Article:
At the talks, China, Russia and North Korea form one loose bloc of states that does not accept American hegemony and unilateral dominance of the region and world affairs. Conversely, the United States, Japan, and South Korea have coalesced into a tighter bloc of states insistent that the DPRK play by global rules. Backing this bloc are a rag-tag group of bit players on North Korea such as the EU and Australia who have signed up for the Proliferation Security Initiative. However, the talks themselves have exhibited fluid alignment and each party except for the host, China, has attempted to pick bones with North Korea over one or more issues of bilateral concern while uniformly declaring that the DPRK must remain non-nuclear.
In spite of the American hardline, therefore, the talks do not appear to reflect the exercise of raw power in pursuit of traditional realpolitik. Rather than an abuse or misuse of American power, from a realist perspective, the American stance is more like an abdication and refusal to exercise American power.
Another way to interpret the talks is as an evolving negotiation process in an effort to institutionalize a set of norms and procedures. Certainly this is an avowed hope of American diplomats at the talks although they have not settled on any particular strategy for building a regional security architecture that transcends the North Korea issue should a breakthrough occur.
But how serious is the American intention in this regard? Multilateral negotiations for arms control, trade, and environment over the last four decades, for example, have exhibited four general characteristics:
- transactional difficulties arising from increasing the number of players from two to many states which have divergent interests at stake and a-symmetrical capabilities brought to bear on the problem;
- the increasing role of non-state actors mobilized by international collective action problems;
- a major role for international organizations in structuring the negotiating agenda and facilitating process-determined outcomes; and
- the difficulty of sustaining preliminary commitments of states because multilateral negotiations tend to be protracted and outlast changes in leadership or staffing by states.
The six-party talks exhibit none of these characteristics except the first and cannot be regarded as a serious attempt to launch an inclusive security community in East Asia. American officials express hope that China may clarify its international interests as a new player on the global stage and step up to the plate in exerting decisive leverage on North Korea to comply with CVID. While China has indeed “come of age” in modern diplomacy in recent years, Beijing is more likely to view North Korea through the lens of traditional imperial diplomacy by exercising suzerainty aimed at avoiding wars on its borders while keeping South Korea deeply invested in China’s own economic transition and political stability. Not surprisingly, North Korea has refused to submit to this implied Chinese hegemony and has refused to accept the legitimacy of its convening role and its intermediary role for passing American “messages.” These talks do not appear to be laying the foundation for a new regional security architecture in which all states are heavily vested.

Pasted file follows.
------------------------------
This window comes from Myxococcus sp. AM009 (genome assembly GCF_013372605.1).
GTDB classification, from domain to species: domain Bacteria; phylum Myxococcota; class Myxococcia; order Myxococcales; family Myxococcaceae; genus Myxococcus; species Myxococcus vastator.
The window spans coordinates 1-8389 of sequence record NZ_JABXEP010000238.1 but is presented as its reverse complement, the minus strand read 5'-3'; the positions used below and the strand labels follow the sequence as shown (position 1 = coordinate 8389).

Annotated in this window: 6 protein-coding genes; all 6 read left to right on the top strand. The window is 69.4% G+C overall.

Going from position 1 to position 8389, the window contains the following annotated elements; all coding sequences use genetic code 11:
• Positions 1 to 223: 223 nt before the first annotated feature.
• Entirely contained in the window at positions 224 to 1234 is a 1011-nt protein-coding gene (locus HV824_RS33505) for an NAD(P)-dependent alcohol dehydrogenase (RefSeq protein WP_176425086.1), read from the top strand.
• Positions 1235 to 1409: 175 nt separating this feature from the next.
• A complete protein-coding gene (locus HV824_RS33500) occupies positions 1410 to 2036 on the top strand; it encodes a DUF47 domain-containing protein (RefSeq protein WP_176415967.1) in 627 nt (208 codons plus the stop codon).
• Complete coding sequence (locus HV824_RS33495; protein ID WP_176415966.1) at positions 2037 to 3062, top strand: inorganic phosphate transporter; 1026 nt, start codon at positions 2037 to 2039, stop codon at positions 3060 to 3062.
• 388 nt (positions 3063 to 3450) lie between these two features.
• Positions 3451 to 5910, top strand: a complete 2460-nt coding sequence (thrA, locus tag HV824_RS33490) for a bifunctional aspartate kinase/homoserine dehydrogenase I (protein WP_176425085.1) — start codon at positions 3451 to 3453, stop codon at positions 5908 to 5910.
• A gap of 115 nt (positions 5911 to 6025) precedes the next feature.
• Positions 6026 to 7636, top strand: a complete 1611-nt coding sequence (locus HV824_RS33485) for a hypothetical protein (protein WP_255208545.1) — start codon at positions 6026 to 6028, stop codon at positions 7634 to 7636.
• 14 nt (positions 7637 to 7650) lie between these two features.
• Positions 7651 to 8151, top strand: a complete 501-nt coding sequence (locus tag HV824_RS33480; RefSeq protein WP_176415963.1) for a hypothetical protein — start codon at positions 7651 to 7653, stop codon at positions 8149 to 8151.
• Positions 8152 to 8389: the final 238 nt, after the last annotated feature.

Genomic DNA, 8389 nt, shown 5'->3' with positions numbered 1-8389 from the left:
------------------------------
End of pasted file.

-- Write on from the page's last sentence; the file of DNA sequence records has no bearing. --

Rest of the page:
Thus, the talks appear to reflect the triumph of ideology over pragmatism and to be driven by the White House’s domestic concerns rather than any regional vision of negotiated détente with North Korea as a precursor to a security community. An authentic commitment to a negotiated solution requires much more time and dialogue than is available in transient diplomatic consultations that amount to muscular diplomacy and face saving meetings hosted by China.
Meanwhile, the Bush Administration is missing the main game in town: the vibrant North Korean economic recovery and the pressure points offered by participating in this irreversible transition. Over time, the leverage over its nuclear program afforded by exploiting North Korea’s economic dilemmas will diminish as North Koreans bootstrap their economy and regional powers cut their own deals with the North.
North Korea will likely implement its own version of France’s tous azimut or “aimed-in-all-directions” independent nuclear deterrent strategy. It will likely obtain sufficient resources to stabilize a low-level economy that supports the leadership’s lifestyle and the system’s stability. Regional states will adjust to this reality and the world will become that much more insecure with another nuclear weapons state in a volatile conflict zone involving American forces.
Of course, I pray that America’s diplomats will wrestle the North Koreans to the ground in Beijing and that they will agree to CVID on US terms in a miraculous act of nuclear redemption. Unfortunately, hope is a poor basis for securing nuclear non-proliferation in Korea.
President Bush needs to focus on North Korea and take the steps necessary to engage them in any negotiating format-bilateral or multilateral. These are not hard to understand, just different from what he is comfortable with. They are:
- Step 1: Establish a high-level North Korea policy czar with authority to act on behalf of the president, with direct access to him.
- Step 2: Declare a detailed US-DPRK roadmap of bilateral obligations
- Step 3: Initiate a regional security framework based on common security principles and issue a US-DPRK mutual security assurance
- Step 4: Insist on Immediate DPRK Unilateral Plutonium Re-Freeze, Enrichment Freeze and Declaration, Intrusive Inspections, and Missile Export Moratorium as Precondition for Implementing the Roadmap
- Step 5: Take the DPRK off the US terrorist list when they roll up their narco-criminal networks
- Step 6: Put the ROK front-and-center of implementation of the roadmap
- Step 7: Increase US-ROK military readiness, and negotiate conventional cooperative security agenda with DPRK
 Zhang Lidong and Pan Yihe, “The Traditional Chinese Thoughts Resources of International Organization Construction,”, in Wang Yizhou, Construction Within Contradiction, Multiple Perspectives on the Relationship between China and International Organizations,” China Development Publishing House, Beijing, 2003, p. 273.